Running is known as one of the most effective ways to lose weight, but many runners have faced the problem of weight gain during their training period. Fitness is a given once you start training, but adding those extra kilos takes many by surprise. Don’t let this demoralize you. Instead, here’s a guide to understanding why this happens, and correct it accordingly. If you have a marathon coming up, it is essential to stay positive and focused on your goals, and not get discouraged.
Why does this happen?
There are a few reasons about why this might happen, and the most common among them all is the fact that runners over-estimate how many calories they burn once they start training. This results in over indulgence and unnecessary treats, where you assume you’re allowed to eat anything, simply because you’ve been running. While we are the privileged lot in terms of helping ourselves to that extra scoop of ice cream without the guilt, we sometimes tend to go overboard.
Running and exercise increases the build-up of muscle tissue, which is denser than fat tissue, and therefore weighs more. However, though the reading on the scale might not be a great motivation, think of it like this- muscle tissue burns more calories than fat tissue. So the more you workout, the quicker you will shed those unnecessary kilos.
Glycogen storage increases once we start running. This is the body’s way of preserving energy to provide to our muscles when we run. The result of this- an increase in weight. Though the scale only shows you your absolute weight, and not an accurate measurement of fat and muscle, here’s how we can train without that unimpressive number on the weighing machine.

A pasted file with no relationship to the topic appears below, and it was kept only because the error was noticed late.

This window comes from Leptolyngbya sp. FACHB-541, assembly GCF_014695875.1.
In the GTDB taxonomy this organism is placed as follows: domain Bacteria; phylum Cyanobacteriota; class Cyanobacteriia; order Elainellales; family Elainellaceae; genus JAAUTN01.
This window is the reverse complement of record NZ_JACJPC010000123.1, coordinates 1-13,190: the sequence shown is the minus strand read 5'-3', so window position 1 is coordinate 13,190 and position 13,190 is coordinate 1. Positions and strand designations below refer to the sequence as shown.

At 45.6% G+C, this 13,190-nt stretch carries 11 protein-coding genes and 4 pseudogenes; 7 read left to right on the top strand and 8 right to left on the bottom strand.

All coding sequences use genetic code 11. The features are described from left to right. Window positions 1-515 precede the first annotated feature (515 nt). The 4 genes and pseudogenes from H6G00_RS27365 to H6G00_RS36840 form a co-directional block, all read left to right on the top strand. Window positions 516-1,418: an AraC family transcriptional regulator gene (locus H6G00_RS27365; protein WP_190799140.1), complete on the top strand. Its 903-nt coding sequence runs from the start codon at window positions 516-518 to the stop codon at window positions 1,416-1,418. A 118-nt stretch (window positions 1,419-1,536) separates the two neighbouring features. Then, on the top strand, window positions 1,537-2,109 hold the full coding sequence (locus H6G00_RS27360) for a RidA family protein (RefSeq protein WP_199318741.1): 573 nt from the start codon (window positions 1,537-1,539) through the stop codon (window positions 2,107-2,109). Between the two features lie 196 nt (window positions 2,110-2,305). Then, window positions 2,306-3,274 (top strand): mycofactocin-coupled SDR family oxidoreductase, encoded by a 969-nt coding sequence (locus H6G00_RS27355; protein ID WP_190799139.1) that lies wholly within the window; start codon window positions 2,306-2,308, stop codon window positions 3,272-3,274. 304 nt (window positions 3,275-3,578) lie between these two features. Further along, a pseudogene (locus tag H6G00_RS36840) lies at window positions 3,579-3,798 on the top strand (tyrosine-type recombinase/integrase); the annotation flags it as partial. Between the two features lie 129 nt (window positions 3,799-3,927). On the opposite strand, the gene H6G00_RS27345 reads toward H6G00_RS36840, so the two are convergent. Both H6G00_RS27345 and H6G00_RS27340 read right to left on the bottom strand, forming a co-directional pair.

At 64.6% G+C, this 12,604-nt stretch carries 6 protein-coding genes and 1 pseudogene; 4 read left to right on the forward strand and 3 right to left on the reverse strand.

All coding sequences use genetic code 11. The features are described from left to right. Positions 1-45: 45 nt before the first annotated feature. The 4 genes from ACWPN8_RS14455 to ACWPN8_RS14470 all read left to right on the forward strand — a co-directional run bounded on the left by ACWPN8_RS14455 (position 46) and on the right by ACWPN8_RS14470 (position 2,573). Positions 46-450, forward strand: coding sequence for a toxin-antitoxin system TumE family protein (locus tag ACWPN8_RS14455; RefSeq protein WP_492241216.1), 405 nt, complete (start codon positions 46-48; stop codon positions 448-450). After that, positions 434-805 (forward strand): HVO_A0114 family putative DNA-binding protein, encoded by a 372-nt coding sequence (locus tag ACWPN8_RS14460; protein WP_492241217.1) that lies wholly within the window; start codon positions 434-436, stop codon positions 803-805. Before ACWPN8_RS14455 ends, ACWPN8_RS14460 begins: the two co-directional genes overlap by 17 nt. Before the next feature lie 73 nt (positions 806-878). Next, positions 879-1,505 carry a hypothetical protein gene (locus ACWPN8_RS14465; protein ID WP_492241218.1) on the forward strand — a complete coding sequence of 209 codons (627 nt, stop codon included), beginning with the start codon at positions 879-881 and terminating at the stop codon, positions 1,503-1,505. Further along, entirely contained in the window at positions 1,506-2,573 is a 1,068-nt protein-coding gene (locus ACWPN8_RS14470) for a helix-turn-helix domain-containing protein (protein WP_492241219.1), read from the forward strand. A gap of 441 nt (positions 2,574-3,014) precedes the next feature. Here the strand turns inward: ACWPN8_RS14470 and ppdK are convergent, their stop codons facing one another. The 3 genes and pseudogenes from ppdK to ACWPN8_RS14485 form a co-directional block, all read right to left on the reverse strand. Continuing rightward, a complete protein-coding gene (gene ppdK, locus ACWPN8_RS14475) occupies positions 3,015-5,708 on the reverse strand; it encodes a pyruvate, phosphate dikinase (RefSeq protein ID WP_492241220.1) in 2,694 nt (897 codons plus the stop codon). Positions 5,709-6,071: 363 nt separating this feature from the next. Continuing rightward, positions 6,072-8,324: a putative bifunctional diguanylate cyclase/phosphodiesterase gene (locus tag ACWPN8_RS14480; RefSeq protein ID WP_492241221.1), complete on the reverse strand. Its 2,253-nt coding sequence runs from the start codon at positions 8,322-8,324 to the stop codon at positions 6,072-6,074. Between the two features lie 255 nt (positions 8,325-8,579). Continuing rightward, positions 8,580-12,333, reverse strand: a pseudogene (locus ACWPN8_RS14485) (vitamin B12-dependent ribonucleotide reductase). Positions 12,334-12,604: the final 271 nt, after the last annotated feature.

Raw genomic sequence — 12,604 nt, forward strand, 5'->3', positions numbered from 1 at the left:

First and foremost, be realistic about the number of calories you are burning. Running does not result in immediate weight loss. So get yourself a calorie counter that can tell you exactly how much you’ve burnt and how much you’re consuming. Even if not 100% accurate, you will get an approximate idea of how much you’ve burned and consumed.
Hydrate. Thirst can be confused for hunger, and is one of the reasons behind overeating. Don’t allow your body to get dehydrated. Even stocking up on fruits and veggies that have a high water content will help you rehydrate efficiently.
Cook your post-run meals or arrange for them in a manner that you can eat as soon as you return from your run. Starving for hours after you finish your training can result in poor choices. If not for an entire meal, keep at least a fruit, salad or a shake handy for consumption soon after your training. Even proteins help in restoring your body after a run, and help control your appetite.
If your training plan doesn’t boast of variety, bring some cross-training into the picture. The human body tends to adapt itself to any schedule, and you stop seeing results. Shake things up a bit! If you run three to four times a week, bring in some yoga, Pilates, cycling, swimming and weight training into your time table on the other days. Challenge your body, and you will surely see the outcome.
Finally, don’t expect short term results. Remember that those can also be short-lived! Give your body time to adapt to your training and lifestyle. Don’t forget that weight is just a number, and you need to look beyond that. Take into consideration how you look and feel, and if you find that you are getting more toned and fit, you’re heading in the right direction!